Baudelaire’s Nightmare

In 1859, the Paris Salon allowed photographs into its exhibition. This brought a howl of outrage from Baudelaire, who claimed that it would destroy painting, while the great unwashed would flock to the exhibition just to see themselves.

He was partly right, but more interestingly wrong. Continue reading

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Pop-up Books: An Homage

Last week, as I was picking up some films from the library of my alma mater, the University of New Hampshire, I stumbled onto their small but feisty exhibition on pop-up books (running through Dec. 15th, should you find yourself there). I wasn’t sure what to expect, but it definitely wasn’t the first thing that greeted me, a pop-up book featuring, of all things, the works of M.C. Escher.

Where do you think you're going?

If that wasn’t enough to draw me in, did I mention that the other book at the entrance was pop-up Elvis? Continue reading

Gunpowder, urine, & the post-production of the long poem

In “The Longing of the Long Poem,” Peter Middleton notes that long poems “resist the support institutions of poetry” since such texts, lacking the easy iterability of lyrics, are “[e]xpensive to print; tricky to handle digitally; too long to be read in their entirety at poetry readings; too big for anthologies; much too big for little magazines to be able to publish anything but short sections; almost always too long to teach within the constraints of a timetable; [and] exorbitantly demanding of a reader’s time.”  While, at 40 pages, my long poem, The Philosophy of Decomposition/Re-composition as Explanation (Delete Press, 2011), is not nearly as long as the works that Middleton discusses, I’m thrilled, nevertheless, that Delete Press decided to give my extended project, a mash-up/re-mix/collage of Poe’s “The Philosophy of Composition” and Stein’s “Composition as Explanation,” its wonderful and creative support.

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The Smiths Songs You May Be Missing, part 1: “The Smiths”

It’s true what folks say: if you own The Queen Is Dead, Singles, and Louder Than Bombs, then you own most of “the best songs” by The Smiths (the greatest band of all time). But there are still reasons to hunt down copies of their other records—the studio albums The Smiths, Meat Is Murder, and Strangeways Here We Come, as well as the compilation disc Hatful of Hollow. Over the next few days, I’ll try to convince you why.

Let’s begin at the beginning!

THE SMITHS (1984)

And right off the bat, you get a topless photo of Joe Dallesandro! Which is, of course, a pun: the (cropped) still is taken from Andy Warhol’s film Flesh (1968)…which was directed by Paul Morrissey.

You also get one of my all-time favorite Smiths songs:

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Brevity, part 7: Slow Motion

Note: This post is partly a reply to a question someone asked me, back-channel, about slow motion, but also partly due to my general interest in how time works in narrative, and in brevity and stasis (and “the ongoing”).

Slow motion is created by presenting film footage at a slower rate than it was shot at. The principle is as old as cinema itself. In 1879, Eadweard Muybridge invented the zoopraxiscope, which allowed him to project his 1870s photographic motion studies as animations. (Film projection is, interestingly, older than film-capture cameras.) It was observed immediately that repeating the photos 2:1 (double-printing), or spinning the zoopraxiscope slowly, would slow the motion down.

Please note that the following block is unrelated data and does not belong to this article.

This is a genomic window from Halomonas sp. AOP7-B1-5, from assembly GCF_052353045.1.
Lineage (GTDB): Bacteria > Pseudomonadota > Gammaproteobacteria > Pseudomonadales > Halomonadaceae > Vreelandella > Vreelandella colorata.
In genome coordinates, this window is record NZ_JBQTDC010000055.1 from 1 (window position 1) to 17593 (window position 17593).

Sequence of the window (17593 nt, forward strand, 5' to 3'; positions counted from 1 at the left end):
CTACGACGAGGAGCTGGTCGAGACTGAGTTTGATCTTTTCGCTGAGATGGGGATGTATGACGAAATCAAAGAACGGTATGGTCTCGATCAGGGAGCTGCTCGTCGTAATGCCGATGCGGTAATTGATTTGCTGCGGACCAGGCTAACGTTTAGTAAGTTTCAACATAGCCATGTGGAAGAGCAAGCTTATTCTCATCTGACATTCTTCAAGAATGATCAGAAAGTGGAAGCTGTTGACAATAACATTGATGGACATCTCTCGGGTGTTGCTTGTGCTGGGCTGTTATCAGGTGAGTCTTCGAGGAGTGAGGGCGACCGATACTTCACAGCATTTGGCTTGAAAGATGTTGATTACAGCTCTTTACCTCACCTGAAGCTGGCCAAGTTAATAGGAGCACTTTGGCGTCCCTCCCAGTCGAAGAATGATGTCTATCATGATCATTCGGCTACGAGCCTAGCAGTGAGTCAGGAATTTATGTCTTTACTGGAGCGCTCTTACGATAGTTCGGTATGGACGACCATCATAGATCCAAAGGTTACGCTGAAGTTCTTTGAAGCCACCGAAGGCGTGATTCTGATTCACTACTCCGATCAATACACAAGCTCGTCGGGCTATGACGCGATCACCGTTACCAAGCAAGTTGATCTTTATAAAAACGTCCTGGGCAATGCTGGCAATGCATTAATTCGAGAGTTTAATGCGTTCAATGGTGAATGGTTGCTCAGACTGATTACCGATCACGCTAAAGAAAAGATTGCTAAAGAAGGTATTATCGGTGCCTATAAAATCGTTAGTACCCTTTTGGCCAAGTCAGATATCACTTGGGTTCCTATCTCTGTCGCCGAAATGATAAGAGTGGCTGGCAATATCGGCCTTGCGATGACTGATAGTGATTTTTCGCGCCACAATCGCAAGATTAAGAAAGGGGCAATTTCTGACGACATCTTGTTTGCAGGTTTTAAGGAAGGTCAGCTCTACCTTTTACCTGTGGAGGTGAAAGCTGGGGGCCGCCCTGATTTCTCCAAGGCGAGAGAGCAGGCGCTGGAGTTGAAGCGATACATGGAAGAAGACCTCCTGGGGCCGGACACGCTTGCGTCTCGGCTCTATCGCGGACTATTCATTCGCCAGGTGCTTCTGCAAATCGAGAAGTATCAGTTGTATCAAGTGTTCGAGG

An aside: In conducting his motion studies, Muybridge lined up multiple cameras that were activated by tripwires. (The motion picture camera wouldn’t be invented until 1890.) This same technique would later be resurrected as “Time-Slice” or “Bullet-Time,” popularized by the Wachowskis in The Matrix.

After the jump I’ve arranged a partial history of slow motion in cinema. It isn’t intended to be an exhaustive list; rather, I’ll point out what I consider memorable or otherwise significant uses of slow motion.

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The Dominant, ctd.

Update: If a blog post can ever be said to be in honor of anyone, then consider this one in honor of Ruth Kligman. May she rest in peace.

In the comments section of my last post, Shya asked:

can someone write a truly romantic novel today? Or would it necessarily be a postmodern (or post-postmodern) exercise in romanticism?

I’d suspect that, even if we went back to Romantic Era, we’d have a hard time finding something “truly romantic.” As Pontius Pilate so insightfully asked Christ: Quid est veritas? (What is truth?)

So let’s leave aside truth for the moment, and try answering that question in a different way.

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Experimental Fiction as Genre and as Principle

Christopher Higgs at HTMLGIANT recently posted this question: “If you were teaching a class on American experimental fiction, what texts would you choose, and why?” He went on to list a set of possible books for an “Introduction to American Experimental Fiction” course:

Ishmael Reed – Mumbo Jumbo
William S. Burroughs – The Soft Machine
Kathy Acker – Blood and Guts in High School
Carole Maso – Aureole
Jean Toomer – Cane
David Markson – This Is Not A Novel
Gertrude Stein – Tender Buttons
Ben Marcus – The Age of Wire and String

This post won’t be about adding or subtracting books from his list (although I’d suggest Markson’s Wittgenstein’s Mistress over This Is Not a Novel, and Carole Maso’s The Art Lover or AVA over Aureole.) Rather, I want to talk about experimental fiction as a genre.

Because Chris’s question reminds me of a debate that comes up frequently in US experimental film circles…

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